Current projection: Clayton Kershaw, Kenta Maeda, Rich Hill, Hyun-Jin Ryu, and Brandon McCarthy
Other possibilities: Scott Kazmir, Alex Wood, Ross Stripling, Julio Urias (May/June)
Things are starting to sort themselves out. Right now, the Opening Day rotation projects as above. Hill has walked a surprising 10 batters in 8.2 innings, but we're not worried just yet. Check out his next start to see whether he's made progress before you start to worry. Ryu tossed three innings of one-run ball against the Cubs and a bunch of no-names Thursday, but he has allowed just one run in five innings with six strikeouts this spring and appears set to be in the rotation. McCarthy has had an up-and-down spring, but he should be ahead of Scott Kazmir and Alex Wood in the pecking order. Julio Urias? At this point it seems likely that Urias will open in Triple-A to manage his workload before bringing him back up for good. The situation remains fluid, so continue to monitor this one closely.
Current projection: Andrew Toles, Joc Pederson, Yasiel Puig
Other possibilities: Trayce Thompson, Franklin Gutierrez, Scott Van Slyke
Brett Eibner (.294/.385/.559 this spring) may be making a push, perhaps forcing a trade of a guy like Ethier or Van Slyke, but the majority of the at-bats (at least versus RHP) should go to the Toles/Pederson/Puig trio. Ethier has had just nine at-bats (four hits) this spring as he's been brought along slowly, while Puig is batting just .214, but has four walks and five of his six hits have gone for extra bases. Toles could be a nice source of batting average and steals, as it's intriguing to wonder what he can do with 500+ at-bats.
Current projection: Greg Holland
Other possibilities: Adam Ottavino
The Denver Post is now favoring Holland over Ottavino after Holland hit 95 mph with his fastball and showed good bite on his breaking stuff in Wednesday's perfect outing. We'll have to wait and see to ensure Holland stays healthy and productive these last two weeks, but it is growing more and more likely that he gets the closer gig. Hollland was one of baseball's top relievers from 2011-2015 and has a pair of 46+ saves seasons on his resume, so if he's healthy, he likely gets the gig and runs with it.
Current Projection: Jon Gray, Tyler Anderson, Tyler Chatwood, Jeff Hoffman, German Marquez
Other possibilities: Antonio Senzatela, Chris Rusin (oblique)
Hoffman hasn't been overly impressive this spring, but his former top prospect status seems to have him locked into a spot, due in no small part to a lack of competition and the unfortunate Chad Bettis cancer diagnosis. At the No. 5 spot, German Marquez and his awful spring (8.00 EA, 1.78 WHIP) appear to be atop that depth chart, though don't rule out the intriguing Antonio Senzatela (2.38 EA, 0.88 WHIP, 10:0 K:BB in 11.1 spring innings). Senzatela however has pitched just 34.2 innings above A-ball, so the 22-year-old may be ticketed for the minors no matter how he does. Stay tuned though, as this isn't over.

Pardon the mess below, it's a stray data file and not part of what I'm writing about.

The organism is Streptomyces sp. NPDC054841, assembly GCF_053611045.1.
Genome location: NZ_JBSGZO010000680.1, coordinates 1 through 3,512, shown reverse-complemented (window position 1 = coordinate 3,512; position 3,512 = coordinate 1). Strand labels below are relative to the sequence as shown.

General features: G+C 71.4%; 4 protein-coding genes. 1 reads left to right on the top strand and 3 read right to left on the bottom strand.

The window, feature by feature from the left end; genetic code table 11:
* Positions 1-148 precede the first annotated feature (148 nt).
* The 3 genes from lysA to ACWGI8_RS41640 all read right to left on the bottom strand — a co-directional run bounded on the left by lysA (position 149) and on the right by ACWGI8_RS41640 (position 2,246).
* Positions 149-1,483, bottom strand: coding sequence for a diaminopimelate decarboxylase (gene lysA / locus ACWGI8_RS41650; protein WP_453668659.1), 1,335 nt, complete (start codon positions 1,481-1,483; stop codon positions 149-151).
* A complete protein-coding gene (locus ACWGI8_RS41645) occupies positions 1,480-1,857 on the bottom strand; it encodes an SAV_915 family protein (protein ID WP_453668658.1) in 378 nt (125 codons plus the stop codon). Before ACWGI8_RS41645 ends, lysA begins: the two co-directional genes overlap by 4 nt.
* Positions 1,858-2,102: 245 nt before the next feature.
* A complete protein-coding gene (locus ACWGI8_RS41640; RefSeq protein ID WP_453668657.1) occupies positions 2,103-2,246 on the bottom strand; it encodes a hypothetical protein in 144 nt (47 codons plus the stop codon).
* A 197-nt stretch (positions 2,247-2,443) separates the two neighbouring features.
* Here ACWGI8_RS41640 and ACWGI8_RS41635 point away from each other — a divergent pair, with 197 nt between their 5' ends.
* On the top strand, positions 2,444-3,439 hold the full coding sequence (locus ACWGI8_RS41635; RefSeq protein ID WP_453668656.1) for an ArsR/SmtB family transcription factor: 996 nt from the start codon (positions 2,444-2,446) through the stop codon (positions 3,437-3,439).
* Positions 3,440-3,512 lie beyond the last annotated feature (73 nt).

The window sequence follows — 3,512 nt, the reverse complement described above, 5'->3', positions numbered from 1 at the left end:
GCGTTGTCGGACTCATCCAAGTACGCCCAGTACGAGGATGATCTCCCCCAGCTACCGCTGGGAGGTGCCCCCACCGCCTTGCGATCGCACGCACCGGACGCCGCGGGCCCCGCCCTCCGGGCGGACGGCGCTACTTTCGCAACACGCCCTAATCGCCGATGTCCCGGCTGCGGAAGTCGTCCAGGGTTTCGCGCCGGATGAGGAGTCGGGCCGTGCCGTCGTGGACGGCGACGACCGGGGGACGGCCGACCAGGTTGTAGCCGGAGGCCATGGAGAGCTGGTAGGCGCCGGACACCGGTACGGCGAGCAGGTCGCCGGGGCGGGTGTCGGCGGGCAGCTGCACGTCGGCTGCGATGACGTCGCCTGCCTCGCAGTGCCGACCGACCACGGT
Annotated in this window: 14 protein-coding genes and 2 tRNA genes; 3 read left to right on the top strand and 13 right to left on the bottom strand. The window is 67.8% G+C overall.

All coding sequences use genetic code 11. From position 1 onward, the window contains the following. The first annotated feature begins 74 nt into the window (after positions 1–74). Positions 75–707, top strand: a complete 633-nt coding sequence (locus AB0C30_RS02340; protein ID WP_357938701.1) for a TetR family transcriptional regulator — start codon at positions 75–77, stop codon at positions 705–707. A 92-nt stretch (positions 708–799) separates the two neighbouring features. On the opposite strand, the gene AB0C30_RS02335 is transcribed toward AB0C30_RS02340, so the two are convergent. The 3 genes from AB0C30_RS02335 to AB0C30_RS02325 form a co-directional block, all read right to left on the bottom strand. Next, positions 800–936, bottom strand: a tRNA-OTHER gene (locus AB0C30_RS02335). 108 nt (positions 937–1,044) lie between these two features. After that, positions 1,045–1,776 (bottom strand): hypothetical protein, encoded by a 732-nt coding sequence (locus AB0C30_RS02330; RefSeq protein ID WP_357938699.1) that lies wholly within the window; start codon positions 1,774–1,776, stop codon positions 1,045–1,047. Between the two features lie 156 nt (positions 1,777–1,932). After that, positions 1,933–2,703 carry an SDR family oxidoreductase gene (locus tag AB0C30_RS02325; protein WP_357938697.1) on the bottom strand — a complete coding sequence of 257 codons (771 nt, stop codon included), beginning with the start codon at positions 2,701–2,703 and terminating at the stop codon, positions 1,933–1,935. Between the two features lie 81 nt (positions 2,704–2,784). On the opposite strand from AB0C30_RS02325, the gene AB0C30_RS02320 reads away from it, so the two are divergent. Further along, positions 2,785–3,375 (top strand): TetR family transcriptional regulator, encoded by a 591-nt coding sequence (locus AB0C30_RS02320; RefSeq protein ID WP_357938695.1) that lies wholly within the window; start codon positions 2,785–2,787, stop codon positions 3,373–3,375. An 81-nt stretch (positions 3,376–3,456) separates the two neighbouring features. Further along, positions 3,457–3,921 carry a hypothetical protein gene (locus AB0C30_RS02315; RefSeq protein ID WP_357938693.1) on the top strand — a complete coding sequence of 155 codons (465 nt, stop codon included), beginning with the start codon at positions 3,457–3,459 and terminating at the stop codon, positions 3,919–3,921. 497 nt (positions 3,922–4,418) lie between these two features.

Giants Left Field
Current projection: Jarrett Parker, Mac Williamson, Gorkys Hernandez
Both Parker (.313/.450/.635) and Williamson (.324/.378/.559) are hitting well this spring, so this continues to look like a platoon, with Parker getting the better end of that one. The opportunity is still there for one guy to win the job outright, but the Giants seem likely to carry both guys out of camp. The advantage Parker has here is that he's out of minor league options, while Williamson can be sent to Triple-A for further seasoning.
Giants #5 starter
Current projection: Matt Cain
Other possibilities: Ty Blach, Tyler Beede, Albert Suarez
This is a situation where it may not matter how awful Cain's spring numbers end up being, but if he's healthy, he's the heavy favorite for the job given his status and salary. Cain has a 9.58 ERA this spring in 10.1 innings, including allowing batters to hit .356 against him while Cain has fanned just five and walked three. Blach (5.56 ERA) has been knocked around a bit himself while Beede has allowed just one run in 7.1 innings, but sports an unimpressive 4:4 K:BB. Suarez (6.14 ERA) is a huge long shot. Ultimately I think Cain gets this gig but Beede makes more MLB starts. Edit: Cain allowed three runs on NINE hits over 4.2 innings Friday, though he did post a 5:0 K:BB. This one appears far from decided.
Michael Pineda (SP-NYY) - Given his injury history, I'm probably going to regret this, but I'm getting excited about Pineda yet again. The free-agent-to-be has had a solid spring, allowing just two runs on four hits over 10 innings with an elite 14:0 K:BB. Pineda has yet to reach 176 innings in a season, but he's managed to stay healthy enough to post 59 starts over the past two seasons, topping 200 K's for the first time last year. He's improved his fastball velocity in each of the past two seasons, allowing him to post an ace-like 10.6 K/9 in 2016. It would be nice to see him go more than 5.2 innings in a start with greater frequency, but a hard-thrower coming off 207 K's who looks great this spring and is likely being drafted in the 30-35 range for starting pitchers? Sign me up.
Masahiro Tanaka (SP-NYY) - Tanaka threw the first 4.1 innings of a combined no-hitter against the Tigers on Friday, striking out six and walking two. Tanaka has the looking of a Cy Young contender so far this camp, tossing 13.1 innings of three-hit scoreless ball that includes a 19:2 K:BB and .071 opponents' batting average. Tanaka saw his K/9 dip to a career-low 7.4 last year, but he seems likely to improve that mark in 2017 and should be in line for his first 200-inning season after missing the mark by one out in 2016. His elbow issues appear to be a thing of the past.